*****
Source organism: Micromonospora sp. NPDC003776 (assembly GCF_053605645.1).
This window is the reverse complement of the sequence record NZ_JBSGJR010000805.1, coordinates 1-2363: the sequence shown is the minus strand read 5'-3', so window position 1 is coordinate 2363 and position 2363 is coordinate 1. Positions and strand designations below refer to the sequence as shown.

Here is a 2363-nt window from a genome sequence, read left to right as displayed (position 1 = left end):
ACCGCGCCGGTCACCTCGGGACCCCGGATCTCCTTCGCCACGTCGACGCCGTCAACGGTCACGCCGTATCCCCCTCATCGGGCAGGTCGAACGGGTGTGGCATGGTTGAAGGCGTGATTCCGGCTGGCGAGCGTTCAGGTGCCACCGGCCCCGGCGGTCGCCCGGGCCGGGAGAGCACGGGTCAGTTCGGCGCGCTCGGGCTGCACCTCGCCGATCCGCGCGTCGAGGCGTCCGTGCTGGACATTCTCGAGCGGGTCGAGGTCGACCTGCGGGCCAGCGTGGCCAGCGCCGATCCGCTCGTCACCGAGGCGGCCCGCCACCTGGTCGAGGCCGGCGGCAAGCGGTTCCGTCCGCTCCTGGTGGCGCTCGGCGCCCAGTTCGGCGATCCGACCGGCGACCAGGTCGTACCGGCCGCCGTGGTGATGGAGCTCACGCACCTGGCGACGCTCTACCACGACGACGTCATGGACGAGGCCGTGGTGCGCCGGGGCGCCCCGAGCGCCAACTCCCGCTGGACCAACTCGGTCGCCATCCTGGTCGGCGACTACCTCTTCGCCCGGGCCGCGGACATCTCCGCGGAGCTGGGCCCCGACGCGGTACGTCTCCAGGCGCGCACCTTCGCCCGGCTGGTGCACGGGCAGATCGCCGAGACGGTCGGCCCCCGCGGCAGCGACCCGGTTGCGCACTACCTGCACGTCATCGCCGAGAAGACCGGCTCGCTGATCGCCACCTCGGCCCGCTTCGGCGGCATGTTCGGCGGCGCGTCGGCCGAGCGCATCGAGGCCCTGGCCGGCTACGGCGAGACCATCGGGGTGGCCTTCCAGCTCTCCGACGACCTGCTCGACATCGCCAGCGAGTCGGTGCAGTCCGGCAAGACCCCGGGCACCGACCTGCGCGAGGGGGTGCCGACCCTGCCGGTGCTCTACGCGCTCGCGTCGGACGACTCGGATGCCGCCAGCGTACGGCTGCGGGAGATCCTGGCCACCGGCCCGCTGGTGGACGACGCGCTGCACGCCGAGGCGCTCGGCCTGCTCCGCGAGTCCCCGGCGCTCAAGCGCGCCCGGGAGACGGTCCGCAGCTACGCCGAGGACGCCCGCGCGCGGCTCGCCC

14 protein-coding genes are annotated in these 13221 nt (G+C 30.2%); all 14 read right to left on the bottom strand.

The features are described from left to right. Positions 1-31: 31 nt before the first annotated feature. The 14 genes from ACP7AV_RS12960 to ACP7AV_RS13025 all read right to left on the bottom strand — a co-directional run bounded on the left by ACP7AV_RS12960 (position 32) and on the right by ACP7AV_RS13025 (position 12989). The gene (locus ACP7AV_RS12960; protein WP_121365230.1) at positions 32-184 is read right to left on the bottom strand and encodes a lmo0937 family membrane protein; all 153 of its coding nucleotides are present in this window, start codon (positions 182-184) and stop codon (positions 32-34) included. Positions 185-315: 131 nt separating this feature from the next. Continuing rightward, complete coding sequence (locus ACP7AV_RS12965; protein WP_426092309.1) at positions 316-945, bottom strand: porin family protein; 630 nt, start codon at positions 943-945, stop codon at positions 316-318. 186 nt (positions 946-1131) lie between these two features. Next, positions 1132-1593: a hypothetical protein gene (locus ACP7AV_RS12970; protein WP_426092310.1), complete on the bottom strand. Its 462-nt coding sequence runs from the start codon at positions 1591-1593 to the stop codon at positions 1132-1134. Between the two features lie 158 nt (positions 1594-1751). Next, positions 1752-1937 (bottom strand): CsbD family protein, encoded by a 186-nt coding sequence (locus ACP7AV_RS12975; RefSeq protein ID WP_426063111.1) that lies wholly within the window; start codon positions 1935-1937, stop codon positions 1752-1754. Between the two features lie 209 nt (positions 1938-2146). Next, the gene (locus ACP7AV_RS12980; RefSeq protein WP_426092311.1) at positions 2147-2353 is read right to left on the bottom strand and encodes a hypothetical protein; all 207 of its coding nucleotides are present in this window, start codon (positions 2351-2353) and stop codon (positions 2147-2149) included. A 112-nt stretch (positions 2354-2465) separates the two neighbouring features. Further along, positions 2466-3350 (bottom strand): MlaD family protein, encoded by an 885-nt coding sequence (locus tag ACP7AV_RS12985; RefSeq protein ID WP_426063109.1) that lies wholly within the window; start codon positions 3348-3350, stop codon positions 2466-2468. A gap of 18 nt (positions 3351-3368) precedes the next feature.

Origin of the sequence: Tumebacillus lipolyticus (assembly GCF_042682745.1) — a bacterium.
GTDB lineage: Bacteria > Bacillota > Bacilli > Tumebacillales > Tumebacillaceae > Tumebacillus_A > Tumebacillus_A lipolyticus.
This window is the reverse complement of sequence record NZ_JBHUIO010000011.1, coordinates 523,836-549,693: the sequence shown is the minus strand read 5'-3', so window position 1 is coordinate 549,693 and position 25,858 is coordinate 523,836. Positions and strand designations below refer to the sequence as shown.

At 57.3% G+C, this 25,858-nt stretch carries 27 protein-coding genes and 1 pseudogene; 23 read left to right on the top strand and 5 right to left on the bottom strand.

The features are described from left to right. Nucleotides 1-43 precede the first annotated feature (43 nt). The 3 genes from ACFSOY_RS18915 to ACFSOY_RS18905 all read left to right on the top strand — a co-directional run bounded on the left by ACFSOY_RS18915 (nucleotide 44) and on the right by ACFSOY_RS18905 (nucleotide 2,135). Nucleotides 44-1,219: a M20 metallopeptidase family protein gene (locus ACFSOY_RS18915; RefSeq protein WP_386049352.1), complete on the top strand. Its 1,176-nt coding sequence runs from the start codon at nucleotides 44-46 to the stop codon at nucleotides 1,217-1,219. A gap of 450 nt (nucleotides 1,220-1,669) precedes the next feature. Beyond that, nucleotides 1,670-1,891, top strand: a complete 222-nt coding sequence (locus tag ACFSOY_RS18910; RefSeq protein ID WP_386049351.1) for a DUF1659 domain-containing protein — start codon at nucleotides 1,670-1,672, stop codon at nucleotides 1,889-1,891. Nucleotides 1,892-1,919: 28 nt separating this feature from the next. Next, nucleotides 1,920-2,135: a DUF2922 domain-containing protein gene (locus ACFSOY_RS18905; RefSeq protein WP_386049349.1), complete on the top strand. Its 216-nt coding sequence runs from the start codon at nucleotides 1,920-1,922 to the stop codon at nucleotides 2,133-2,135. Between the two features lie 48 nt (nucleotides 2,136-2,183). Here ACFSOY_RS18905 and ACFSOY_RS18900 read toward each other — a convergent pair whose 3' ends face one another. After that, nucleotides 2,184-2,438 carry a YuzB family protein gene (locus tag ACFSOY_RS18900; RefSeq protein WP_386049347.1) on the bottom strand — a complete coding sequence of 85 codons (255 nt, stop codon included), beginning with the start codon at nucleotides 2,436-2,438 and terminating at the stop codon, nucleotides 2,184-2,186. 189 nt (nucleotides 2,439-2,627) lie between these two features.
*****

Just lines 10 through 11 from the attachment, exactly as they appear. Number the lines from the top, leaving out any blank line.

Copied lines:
At 57.3% G+C, this 25,858-nt stretch carries 27 protein-coding genes and 1 pseudogene; 23 read left to right on the top strand and 5 right to left on the bottom strand.

The features are described from left to right. Nucleotides 1-43 precede the first annotated feature (43 nt). The 3 genes from ACFSOY_RS18915 to ACFSOY_RS18905 all read left to right on the top strand — a co-directional run bounded on the left by ACFSOY_RS18915 (nucleotide 44) and on the right by ACFSOY_RS18905 (nucleotide 2,135). Nucleotides 44-1,219: a M20 metallopeptidase family protein gene (locus ACFSOY_RS18915; RefSeq protein WP_386049352.1), complete on the top strand. Its 1,176-nt coding sequence runs from the start codon at nucleotides 44-46 to the stop codon at nucleotides 1,217-1,219. A gap of 450 nt (nucleotides 1,220-1,669) precedes the next feature. Beyond that, nucleotides 1,670-1,891, top strand: a complete 222-nt coding sequence (locus tag ACFSOY_RS18910; RefSeq protein ID WP_386049351.1) for a DUF1659 domain-containing protein — start codon at nucleotides 1,670-1,672, stop codon at nucleotides 1,889-1,891. Nucleotides 1,892-1,919: 28 nt separating this feature from the next. Next, nucleotides 1,920-2,135: a DUF2922 domain-containing protein gene (locus ACFSOY_RS18905; RefSeq protein WP_386049349.1), complete on the top strand. Its 216-nt coding sequence runs from the start codon at nucleotides 1,920-1,922 to the stop codon at nucleotides 2,133-2,135. Between the two features lie 48 nt (nucleotides 2,136-2,183). Here ACFSOY_RS18905 and ACFSOY_RS18900 read toward each other — a convergent pair whose 3' ends face one another. After that, nucleotides 2,184-2,438 carry a YuzB family protein gene (locus tag ACFSOY_RS18900; RefSeq protein WP_386049347.1) on the bottom strand — a complete coding sequence of 85 codons (255 nt, stop codon included), beginning with the start codon at nucleotides 2,436-2,438 and terminating at the stop codon, nucleotides 2,184-2,186. 189 nt (nucleotides 2,439-2,627) lie between these two features.